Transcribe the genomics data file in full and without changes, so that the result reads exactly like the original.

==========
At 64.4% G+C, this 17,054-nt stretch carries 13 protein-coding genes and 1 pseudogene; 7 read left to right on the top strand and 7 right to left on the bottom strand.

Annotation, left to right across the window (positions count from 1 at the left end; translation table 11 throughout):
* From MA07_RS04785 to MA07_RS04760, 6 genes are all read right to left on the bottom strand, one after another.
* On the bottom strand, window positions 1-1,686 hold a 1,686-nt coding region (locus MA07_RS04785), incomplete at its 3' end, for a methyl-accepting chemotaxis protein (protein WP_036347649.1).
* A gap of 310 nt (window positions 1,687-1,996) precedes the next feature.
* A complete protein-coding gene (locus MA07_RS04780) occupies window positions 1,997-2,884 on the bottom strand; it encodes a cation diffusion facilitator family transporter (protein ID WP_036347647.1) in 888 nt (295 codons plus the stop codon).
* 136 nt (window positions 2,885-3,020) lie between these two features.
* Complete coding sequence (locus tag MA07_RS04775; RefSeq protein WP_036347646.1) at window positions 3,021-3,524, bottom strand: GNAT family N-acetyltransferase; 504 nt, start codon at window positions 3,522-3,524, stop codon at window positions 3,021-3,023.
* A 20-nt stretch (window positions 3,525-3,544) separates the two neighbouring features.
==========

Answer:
At 64.4% G+C, this 17,054-nt stretch carries 13 protein-coding genes and 1 pseudogene; 7 read left to right on the top strand and 7 right to left on the bottom strand.

Annotation, left to right across the window (positions count from 1 at the left end; translation table 11 throughout):
* From MA07_RS04785 to MA07_RS04760, 6 genes are all read right to left on the bottom strand, one after another.
* On the bottom strand, window positions 1-1,686 hold a 1,686-nt coding region (locus MA07_RS04785), incomplete at its 3' end, for a methyl-accepting chemotaxis protein (protein WP_036347649.1).
* A gap of 310 nt (window positions 1,687-1,996) precedes the next feature.
* A complete protein-coding gene (locus MA07_RS04780) occupies window positions 1,997-2,884 on the bottom strand; it encodes a cation diffusion facilitator family transporter (protein ID WP_036347647.1) in 888 nt (295 codons plus the stop codon).
* 136 nt (window positions 2,885-3,020) lie between these two features.
* Complete coding sequence (locus tag MA07_RS04775; RefSeq protein WP_036347646.1) at window positions 3,021-3,524, bottom strand: GNAT family N-acetyltransferase; 504 nt, start codon at window positions 3,522-3,524, stop codon at window positions 3,021-3,023.
* A 20-nt stretch (window positions 3,525-3,544) separates the two neighbouring features.